Sulfur is a component of a couple of vitamins and essential metabolites and it occurs in two amino acids, cysteine and methionine. In spite of its paucity in cells, it is an absolutely essential element for living systems. Like nitrogen and carbon, the microbes can transform sulfur from its most oxidized form (sulfate or SO4) to its most reduced state (sulfide or H2S). The sulfur cycle, in particular, involves some unique groups of procaryotes and procaryotic processes. Two unrelated groups of procaryotes oxidize H2S to S and S to SO4. The first is the anoxygenic photosynthetic purple and green sulfur bacteria that oxidize H2S as a source of electrons for cyclic photophosphorylation. The second is the "colorless sulfur bacteria" (now a misnomer because the group contains many Archaea) which oxidize H2S and S as sources of energy. In either case, the organisms can usually mediate the complete oxidation of H2S to SO4.
H2S----------------> S ----------------> SO4 litho or phototrophic sulfur oxidation
Sulfur-oxidizing procaryotes are frequently thermophiles found in hot (volcanic) springs and near deep sea thermal vents that are rich in H2S. They may be acidophiles, as well, since they acidify their own environment by the production of sulfuric acid.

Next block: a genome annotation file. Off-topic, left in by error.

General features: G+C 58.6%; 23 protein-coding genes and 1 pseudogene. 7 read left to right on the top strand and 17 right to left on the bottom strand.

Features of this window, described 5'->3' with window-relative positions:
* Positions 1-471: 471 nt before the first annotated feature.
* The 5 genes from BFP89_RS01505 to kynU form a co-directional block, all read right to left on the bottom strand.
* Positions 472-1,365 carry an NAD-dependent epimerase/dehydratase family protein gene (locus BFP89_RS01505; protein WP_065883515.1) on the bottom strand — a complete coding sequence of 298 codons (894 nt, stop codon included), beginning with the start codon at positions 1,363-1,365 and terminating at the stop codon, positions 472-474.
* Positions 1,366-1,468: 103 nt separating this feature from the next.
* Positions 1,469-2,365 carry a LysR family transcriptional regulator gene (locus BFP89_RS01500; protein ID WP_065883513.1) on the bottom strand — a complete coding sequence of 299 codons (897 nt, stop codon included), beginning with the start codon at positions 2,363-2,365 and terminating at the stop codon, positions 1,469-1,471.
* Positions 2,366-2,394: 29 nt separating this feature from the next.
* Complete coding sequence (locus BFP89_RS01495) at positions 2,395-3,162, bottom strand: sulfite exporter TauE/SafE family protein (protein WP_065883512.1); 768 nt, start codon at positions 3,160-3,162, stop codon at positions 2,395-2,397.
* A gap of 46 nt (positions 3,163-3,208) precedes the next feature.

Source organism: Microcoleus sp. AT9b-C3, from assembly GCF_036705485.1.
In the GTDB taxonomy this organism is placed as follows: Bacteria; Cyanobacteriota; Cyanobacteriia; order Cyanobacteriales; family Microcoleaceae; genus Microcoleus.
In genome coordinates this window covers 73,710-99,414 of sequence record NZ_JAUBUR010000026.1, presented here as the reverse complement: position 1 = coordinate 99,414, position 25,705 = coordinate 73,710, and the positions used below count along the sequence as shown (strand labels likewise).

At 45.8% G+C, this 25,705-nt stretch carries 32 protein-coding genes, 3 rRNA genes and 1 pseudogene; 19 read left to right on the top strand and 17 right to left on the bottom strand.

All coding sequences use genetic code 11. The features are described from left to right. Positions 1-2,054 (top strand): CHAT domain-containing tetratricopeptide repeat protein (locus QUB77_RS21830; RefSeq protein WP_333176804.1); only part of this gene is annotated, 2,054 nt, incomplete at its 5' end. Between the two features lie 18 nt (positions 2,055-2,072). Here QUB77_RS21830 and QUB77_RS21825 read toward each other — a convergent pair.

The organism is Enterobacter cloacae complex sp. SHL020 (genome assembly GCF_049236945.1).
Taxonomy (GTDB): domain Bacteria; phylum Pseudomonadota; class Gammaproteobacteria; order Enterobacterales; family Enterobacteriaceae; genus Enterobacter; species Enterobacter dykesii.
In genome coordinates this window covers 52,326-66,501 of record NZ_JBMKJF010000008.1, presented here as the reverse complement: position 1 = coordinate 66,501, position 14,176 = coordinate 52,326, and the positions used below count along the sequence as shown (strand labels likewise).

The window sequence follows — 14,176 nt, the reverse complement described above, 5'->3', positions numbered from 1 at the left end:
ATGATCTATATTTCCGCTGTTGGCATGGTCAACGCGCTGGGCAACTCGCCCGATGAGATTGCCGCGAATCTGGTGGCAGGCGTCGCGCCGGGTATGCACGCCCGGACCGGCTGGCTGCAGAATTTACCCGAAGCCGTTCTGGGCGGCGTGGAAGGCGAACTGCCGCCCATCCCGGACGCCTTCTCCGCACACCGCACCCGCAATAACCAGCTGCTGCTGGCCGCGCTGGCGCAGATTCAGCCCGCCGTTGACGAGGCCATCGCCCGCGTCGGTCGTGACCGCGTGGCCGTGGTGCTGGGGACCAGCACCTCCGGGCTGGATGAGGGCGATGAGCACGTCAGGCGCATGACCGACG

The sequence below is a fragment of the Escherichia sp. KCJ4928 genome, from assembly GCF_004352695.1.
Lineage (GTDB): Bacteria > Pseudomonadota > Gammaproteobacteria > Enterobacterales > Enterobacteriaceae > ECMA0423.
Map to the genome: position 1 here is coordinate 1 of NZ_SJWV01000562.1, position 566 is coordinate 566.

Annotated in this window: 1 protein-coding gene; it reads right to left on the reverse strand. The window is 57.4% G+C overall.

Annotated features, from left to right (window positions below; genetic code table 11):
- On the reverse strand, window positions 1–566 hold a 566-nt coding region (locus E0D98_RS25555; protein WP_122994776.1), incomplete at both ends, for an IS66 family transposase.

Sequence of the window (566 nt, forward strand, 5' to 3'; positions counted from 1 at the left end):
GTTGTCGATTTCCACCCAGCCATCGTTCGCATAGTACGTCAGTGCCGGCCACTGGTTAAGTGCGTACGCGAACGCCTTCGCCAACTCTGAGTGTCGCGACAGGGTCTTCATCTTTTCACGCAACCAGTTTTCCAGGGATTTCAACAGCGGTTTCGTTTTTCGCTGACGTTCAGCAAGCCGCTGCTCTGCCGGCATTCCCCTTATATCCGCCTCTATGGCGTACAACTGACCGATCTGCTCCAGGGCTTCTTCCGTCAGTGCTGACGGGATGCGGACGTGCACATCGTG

Since SO4 and S may be used as electron acceptors for respiration, sulfate reducing bacteria produce H2S during a process of anaerobic respiration analogous to denitrification. The use of SO4 as an electron acceptor is an obligatory process that takes place only in anaerobic environments. The process results in the distinctive odor of H2S in anaerobic bogs, soils and sediments where it occurs.
Sulfur is assimilated by bacteria and plants as SO4 for use and reduction to sulfide. Animals and bacteria can remove the sulfide group from proteins as a source of S during decomposition. These processes complete the sulfur cycle.
Figure 3. The Sulfur Cycle
The Phosphorus cycle
The phosphorus cycle is comparatively simple. Inorganic phosphate exists in only one form. It is interconverted from an inorganic to an organic form and back again, and there is no gaseous intermediate.
Phosphorus is an essential element in biological systems because it is a constituent of nucleic acids, (DNA and RNA) and it occurs in the phospholipids of cell membranes. Phosphate is also a constituent of ADP and ATP which are universally involved in energy exchange in biological systems.